#1
i really find it annoying when im playing through a loud amp while im close to it,i know that the whole porpose is to share the music,but the loudness really hits me between the ears and i start to make mistakes!!
is it gonna be loud like this onstage? or will the amps be directed away,and is there a way to cope with it??
also,i want to still hear without hearing aids when im 50,so how can i preserve my hearing and still be able to play perfectly audible music?
or should i just step away from loud amps??
#2
Quote by Alijonroth
i really find it annoying when im playing through a loud amp while im close to it,i know that the whole porpose is to share the music,but the loudness really hits me between the ears and i start to make mistakes!!
is it gonna be loud like this onstage? or will the amps be directed away,and is there a way to cope with it??
also,i want to still hear without hearing aids when im 50,so how can i preserve my hearing and still be able to play perfectly audible music?
or should i just step away from loud amps??

on stage your further away from the amps plus it's usually a bigger room with more bodies to absorb the sound. So it doesn't affect you as bad.

plus I think there's a bit of a psychological effect. when I play loud on my own, I tend to hesitate a bit and mistakes happen. but when it's a full band situation I don't feel like I have to hold back.

ear plugs will preserve your hearing but for gigs I didn't feel the need to use them. I just used them in practice because after practices I had the worst headache ever as well as my ears ringing for several days.

so I got earplugs.
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Quote by element4433
Yeah. people, like Lemoninfluence, are hypocrites and should have all their opinions invalidated from here on out.
Last edited by Lemoninfluence at Oct 2, 2007,
#3
I played a show couple of months ago. I thought my bass wasn't loud enough and our guitars weren't loud enough aswell. But the people in the crowd were fine, they said the vocals weren't loud enough (which I heard the most...weird). But as Lemoninfluence said, go with ear plugs if it concerns you so much.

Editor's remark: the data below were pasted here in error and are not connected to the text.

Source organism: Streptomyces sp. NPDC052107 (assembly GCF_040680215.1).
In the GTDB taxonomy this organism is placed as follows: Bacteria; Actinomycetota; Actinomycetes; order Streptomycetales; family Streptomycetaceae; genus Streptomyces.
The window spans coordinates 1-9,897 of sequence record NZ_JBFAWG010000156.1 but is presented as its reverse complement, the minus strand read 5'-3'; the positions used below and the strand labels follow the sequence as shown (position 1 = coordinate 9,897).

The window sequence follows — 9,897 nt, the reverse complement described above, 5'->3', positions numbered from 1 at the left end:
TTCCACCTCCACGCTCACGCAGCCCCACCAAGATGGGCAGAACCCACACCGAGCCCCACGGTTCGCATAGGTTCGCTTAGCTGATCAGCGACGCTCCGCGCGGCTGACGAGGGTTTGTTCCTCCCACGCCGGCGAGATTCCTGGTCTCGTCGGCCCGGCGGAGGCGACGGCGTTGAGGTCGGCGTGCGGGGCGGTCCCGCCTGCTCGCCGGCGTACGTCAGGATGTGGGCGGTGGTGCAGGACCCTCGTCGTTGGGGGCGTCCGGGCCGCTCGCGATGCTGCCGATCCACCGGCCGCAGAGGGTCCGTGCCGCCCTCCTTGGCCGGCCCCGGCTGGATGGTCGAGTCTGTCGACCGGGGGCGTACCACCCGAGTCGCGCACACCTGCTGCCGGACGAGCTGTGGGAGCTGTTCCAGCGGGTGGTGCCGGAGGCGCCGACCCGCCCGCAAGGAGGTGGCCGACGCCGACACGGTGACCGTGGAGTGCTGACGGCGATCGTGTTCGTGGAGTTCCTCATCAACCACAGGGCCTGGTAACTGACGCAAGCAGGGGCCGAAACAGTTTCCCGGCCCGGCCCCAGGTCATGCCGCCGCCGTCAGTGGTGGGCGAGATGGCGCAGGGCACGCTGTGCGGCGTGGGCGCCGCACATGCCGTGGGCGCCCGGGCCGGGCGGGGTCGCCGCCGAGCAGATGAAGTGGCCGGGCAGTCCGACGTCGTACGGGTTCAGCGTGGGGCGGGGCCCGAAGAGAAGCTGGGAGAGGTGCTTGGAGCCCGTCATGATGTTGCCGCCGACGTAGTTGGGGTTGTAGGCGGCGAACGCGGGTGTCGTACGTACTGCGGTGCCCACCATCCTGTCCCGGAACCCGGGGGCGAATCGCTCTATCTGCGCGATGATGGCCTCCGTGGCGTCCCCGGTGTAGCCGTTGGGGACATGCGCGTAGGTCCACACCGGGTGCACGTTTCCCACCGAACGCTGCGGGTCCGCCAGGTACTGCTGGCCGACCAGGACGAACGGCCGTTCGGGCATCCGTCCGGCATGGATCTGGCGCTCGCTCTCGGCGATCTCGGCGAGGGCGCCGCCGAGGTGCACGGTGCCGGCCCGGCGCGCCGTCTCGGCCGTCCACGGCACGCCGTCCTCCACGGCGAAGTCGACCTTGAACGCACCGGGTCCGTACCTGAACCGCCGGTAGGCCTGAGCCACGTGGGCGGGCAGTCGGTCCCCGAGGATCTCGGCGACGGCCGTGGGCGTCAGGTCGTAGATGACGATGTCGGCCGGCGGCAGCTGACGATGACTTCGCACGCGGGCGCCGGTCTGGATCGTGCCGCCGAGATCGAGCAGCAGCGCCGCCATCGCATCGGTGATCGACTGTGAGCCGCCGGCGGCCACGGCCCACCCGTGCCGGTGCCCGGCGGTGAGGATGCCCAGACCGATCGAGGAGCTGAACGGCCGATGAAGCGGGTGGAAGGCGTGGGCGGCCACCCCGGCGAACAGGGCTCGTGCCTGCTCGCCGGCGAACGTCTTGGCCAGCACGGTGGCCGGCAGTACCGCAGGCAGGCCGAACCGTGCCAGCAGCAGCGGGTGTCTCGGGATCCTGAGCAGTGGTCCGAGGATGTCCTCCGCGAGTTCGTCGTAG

sincewhen??

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#5
any brand will do man i have the same prob with cos my room is very small i cant but my amp very loud it drives me crazy
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#6
Quote by sincewhen??
I played a show couple of months ago. I thought my bass wasn't loud enough and our guitars weren't loud enough aswell. But the people in the crowd were fine, they said the vocals weren't loud enough (which I heard the most...weird). But as Lemoninfluence said, go with ear plugs if it concerns you so much.

the PA will have the levels differently than to what you hear on stage.

I usually have the sound guy put the drummer and vocalist quite loud on my monitor because usually I'm close enough to my own amp to hear me and the other guitars aren't really that important to hear. but the audience will hear them pretty evenly.

and TS, I can't recommend any particular brand because tbh I just used some earplugs that my uncle got me from working in the jaguar factory.
Rhythm in Jump. Dancing Close to You.

Quote by element4433
Yeah. people, like Lemoninfluence, are hypocrites and should have all their opinions invalidated from here on out.
#7